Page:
FOOD 2030 Towards Sustainable Food Systems

  • 05th September 2018
  • by secretary
John Bell @bellser48 showed at the
how research and innovation can drive a 
sustainable transformation of our food system.

5 – 6 September 2018. University of Hohenheim, Stuttgart, Germany. Congress FOOD2030 Towards Sustainable Food SystemsThe German and European scientific communities, partnering researchers from Africa, Asia and Latin America; representatives from government and the media, and members of civil society organizations, advocacy groups and private enterprises attended this event.

The Congress was organized by various institutions at the University of Hohenheim:

According to the participants of the Food2030 Congress:
What‘s needed to move towards a sustainable food System?

This Congress, as one of the major events to mark the 200th anniversary of the University of
Hohenheim, Stuttgart brought together experts, researchers and stakeholders from various disciplines with diverse experiences related to food systems.

This international and interdisciplinary meeting fostered discussions on innovative pathways for future food systems that are healthy, food secure, resilient and sustainable. It networked researchers, policy makers, civil society and the private sector to facilitate exchanges and interactions in light of the upcoming 9th framework program for research of the EU. It focused on the following questions:

  • What are new insights from current research projects?
  • What are new research questions and approaches to transforming agri-food systems?
  • What expectations do representatives from civil society, public and private sectors have with regard to scientific research and sustainable agri-food systems?

The programme covered the following main topics:

A. Health and nutrition

Nutrition is an important factor for a long and healthy life. The global obesity epidemic along with unequal access to food and health systems is among the most urgent challenges of today’s societies. We need, for example, to better understand the biological determinants of individual nutrition, find out how to achieve behavioural changes in nutrition and develop suitable policies and communication guidelines for an increasingly diverse audience.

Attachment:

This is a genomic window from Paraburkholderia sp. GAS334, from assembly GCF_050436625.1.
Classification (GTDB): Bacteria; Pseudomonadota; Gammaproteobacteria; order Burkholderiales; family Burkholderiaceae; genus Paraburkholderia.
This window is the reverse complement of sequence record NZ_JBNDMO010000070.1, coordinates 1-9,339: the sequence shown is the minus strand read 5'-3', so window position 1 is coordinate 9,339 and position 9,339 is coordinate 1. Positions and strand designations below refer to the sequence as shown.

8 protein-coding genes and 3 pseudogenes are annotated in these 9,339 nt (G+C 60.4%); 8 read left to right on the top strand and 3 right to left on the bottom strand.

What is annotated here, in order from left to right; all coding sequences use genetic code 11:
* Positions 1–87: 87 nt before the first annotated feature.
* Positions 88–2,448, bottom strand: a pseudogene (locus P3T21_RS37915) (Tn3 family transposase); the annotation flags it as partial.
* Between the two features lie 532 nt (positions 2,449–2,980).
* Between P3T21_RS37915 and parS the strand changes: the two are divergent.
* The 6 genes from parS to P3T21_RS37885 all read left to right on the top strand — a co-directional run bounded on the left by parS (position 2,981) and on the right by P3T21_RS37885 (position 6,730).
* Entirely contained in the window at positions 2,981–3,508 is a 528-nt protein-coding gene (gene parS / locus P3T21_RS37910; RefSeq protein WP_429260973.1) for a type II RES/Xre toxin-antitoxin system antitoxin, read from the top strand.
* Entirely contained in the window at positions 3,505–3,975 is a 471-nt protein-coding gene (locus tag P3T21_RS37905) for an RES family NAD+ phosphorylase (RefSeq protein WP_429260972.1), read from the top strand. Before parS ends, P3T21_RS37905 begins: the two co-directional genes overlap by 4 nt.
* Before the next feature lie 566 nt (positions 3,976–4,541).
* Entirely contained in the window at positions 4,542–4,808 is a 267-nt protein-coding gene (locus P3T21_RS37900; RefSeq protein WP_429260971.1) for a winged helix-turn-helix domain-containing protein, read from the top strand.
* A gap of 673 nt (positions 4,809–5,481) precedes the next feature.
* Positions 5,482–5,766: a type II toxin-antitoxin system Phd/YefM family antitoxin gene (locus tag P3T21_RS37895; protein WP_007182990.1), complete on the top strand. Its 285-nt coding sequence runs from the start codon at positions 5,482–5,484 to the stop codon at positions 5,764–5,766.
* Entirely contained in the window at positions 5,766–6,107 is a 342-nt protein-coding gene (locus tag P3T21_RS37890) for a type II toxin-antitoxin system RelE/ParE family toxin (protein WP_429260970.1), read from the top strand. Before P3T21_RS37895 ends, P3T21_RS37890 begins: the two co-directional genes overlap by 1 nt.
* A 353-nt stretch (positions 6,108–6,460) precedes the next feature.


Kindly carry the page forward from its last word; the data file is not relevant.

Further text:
Huub Loeffler, director @WageningenINT
mentioned transformative pathways with #SDG
TradeOffs and Synergies in a #foodsystem approach.

B. Resilience, adaptation and sustainable intensification of food production systems
Global food production systems are subject to transformations induced by changes such as climate, demography, economy, nutrition and consumption. Various strategies have to be developed to ensure food security for future generations. However, conflicts may arise from different sustainable development goals such as diversity conservation and mitigation of climate change. We need to consider these potential conflicts and improve our knowledge about increasing system’s resilience to crisis, sustainable intensification and the adaptation of food production systems to socioecological and economical challenges.

C. Bioeconomy and food production
Will increasing biomass use for the production of materials, chemicals and fuels be a risk for global food security? Or will the bioeconomy provide food security through new production schemes, social innovations and economic concepts? What are necessary regulatory changes? How can consumer´s opinions be considered?

  • Increased urban demand for indigenous vegetables – multiplier effects in the rural Kenyan economy Henning Krause, Leibniz University Hannover, Institute for Environmental Economics and World Trade, Germany
  • Enhancing diet diversification of vulnerable communities after Ebola disease outbreak in Moyamba District, Sierra Leone Bader Mahaman Dioula, Action against Hunger, France 
  • Shaking hands with the devil: More meat, milk and eggs on the plates Silvia Alonso, International Livestock Research Institute, Kenya 
  • Contribution of milk from tropical cattle breeds to household food security and income in MaliChristoph Reiber, University of Hohenheim, Institute of Agricultural Sciences in the Tropics, Germany
  • Rude awakening of a sleeping giant? Exploring costs and potentials of intensification options in African savannas Carsten Marohn, University of Hohenheim, Inst
  • Out of food insecurity and poverty through land use intensification. A good practice example from EthiopiaKarin Gaesing, University Duisburg-Essen, Institute for Development and Peace, Germany
  • Opportunities that agroforestry offers for increasing the resilience of food production systemsBrigid Letty, Institute of Natural Resources, South Africa
  • Social food-related well-being in a diaspora situation Lubana Al-sayed, University of Hohenheim, Institute of Social Sciences in Agriculture, Germany
  • Citizen science meets informatics: Crowdsourcing participatory millet variety selection in Hoima, Uganda for climate change adaptation through Triadic Comparisons of Technologies (TRICOT) MethodologyGloria Otieno, Bioversity International, Policy Unit, Uganda
  • Disseminating promising high-yielding tetraploid plantain bred-hybrids in francophone West Africa Rodomiro Octavio Ortiz Rios, Swedish University of Agricultural Sciences, Sweden
  • The rise of medium-scale farms in Africa: Causes and consequences of changing farm size distributions Milu Muyanga, Michigan State University, Department of Agricultural, Food and Resource Economics, USA